You know what I realized? Walls between cells suck! There’s so much complexity in an additional movement and collision changing entity that behaves completely different from anything else. The game should be kept simple, so I will convert every wall into a prop instead. This only means I will need props to be flagged as either round or square.

So here’s walls as objects:

Now I’m sad that all the wall code had to be dumped, so I drew some graves:

Editor 2.0

Time to improve the editor to actually be able to handle tiles/props/unit properly. Both addition and removal.



There’s still a couple of problems present. First of all, unit collision is at times weird. Units next to other objects can get confused and act weirdly. Since A* works with tiles, sometimes a space which can be squeezed through is considered impassable. Since all enemies attack the player at the same time, they start to push and shove, so end up randomly running around some obstacles after being pushed away.

This can be partially solved by improving the collisions to not push unit around but prevent units to move if they are about to collide. So that could be implemented by some DoesCollide(x,y, sx,sy, size) method. This can also be used to test if mouse cursor world coordinate is truly accessible and not just free. It is arguable which is better — units not moving or units moving randomly.

Secondly, cursor location only identifies units, whose world projection matches that. As in — to attack a unit, you have to click it’s highlight, not its full graphic. The only solution I can imagine is do a little loop, testing the coordinates below the current position in case some unit is there.


Entry 10 or shadows and lights

Jan 24, 2011

Short day. Well, technically, the length of the day was the same. The duration of perceived time, however, equals the time I spent working on the game.

Click me!

First of all, I need to fix unit selecting. Currently, only unit base location (i.e. flat projection on the ground) is counted as unit’s location. Of course, this is not how intuitive gameplay works. For this, a loop is needed that checks a number of coordinates below the mouse and looks for any unit tall enough with a base location at these coordinates. If found, then the mouse is obviously hiving “over” a unit’s sprite:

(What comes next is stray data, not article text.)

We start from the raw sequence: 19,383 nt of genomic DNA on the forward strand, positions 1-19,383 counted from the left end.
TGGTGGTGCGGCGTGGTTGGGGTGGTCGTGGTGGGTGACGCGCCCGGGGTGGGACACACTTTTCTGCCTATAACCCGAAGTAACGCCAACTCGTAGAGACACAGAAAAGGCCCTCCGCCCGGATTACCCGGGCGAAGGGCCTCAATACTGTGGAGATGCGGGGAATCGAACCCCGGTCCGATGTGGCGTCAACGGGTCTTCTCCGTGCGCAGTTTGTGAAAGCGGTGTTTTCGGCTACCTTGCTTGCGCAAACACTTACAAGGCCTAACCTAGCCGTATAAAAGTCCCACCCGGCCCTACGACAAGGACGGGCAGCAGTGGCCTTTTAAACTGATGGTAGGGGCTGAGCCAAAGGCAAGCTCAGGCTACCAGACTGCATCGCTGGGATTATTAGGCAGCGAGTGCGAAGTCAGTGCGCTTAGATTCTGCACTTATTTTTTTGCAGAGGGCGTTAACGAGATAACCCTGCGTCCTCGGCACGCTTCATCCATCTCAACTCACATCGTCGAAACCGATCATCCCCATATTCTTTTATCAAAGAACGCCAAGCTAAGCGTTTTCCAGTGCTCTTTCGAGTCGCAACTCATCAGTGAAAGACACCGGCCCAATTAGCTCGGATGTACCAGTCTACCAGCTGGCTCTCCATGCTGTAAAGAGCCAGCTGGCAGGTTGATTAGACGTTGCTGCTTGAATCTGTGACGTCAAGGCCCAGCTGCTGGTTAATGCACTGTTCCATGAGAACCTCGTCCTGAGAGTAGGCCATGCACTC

Currently, even with all unit collision rendering and mouse coordinate calculation and path-finding at each frame, the game runs at 380 fps at 854×480, which is good for this crappy laptop. It runs at 85 fps windowed and 110 fps full-screen at 1680×1050. This means that processing logic takes up much less time than the actual rendering.


Let’s make shadows. I don’t want props and units have shadows by default, as that would only make dark/bright environments looks weird with equal shadows and shadow angles for all objects. Of course, all the sprites are 2D and there’s no 3D data for anything, except mob height. So I will cheat and make shadows all the same (or several types), and dynamically adjust the size based on object/mob size.

Here’s some round shadows:

I obviously need additional shadows for square objects and wall. Also, light emitting objects (campfire) should not have shadows.

Environment lighted in the same ambient brightness is boring. So let’s make “light” Here’s a very simple way to light the terrain, simply add a black tint with translucency based on tile’s illumination:

The problem is how obvious it is to spot tile borders (think ”Jagged Alliance 2” or ”X-COM”).

Wait, why is it dark?

Where the hell did the day go? I haven’t ”really” done much. Although I did do 3 pretty cool features. I guess you may consider today the compensation for reusing A* and isometric math.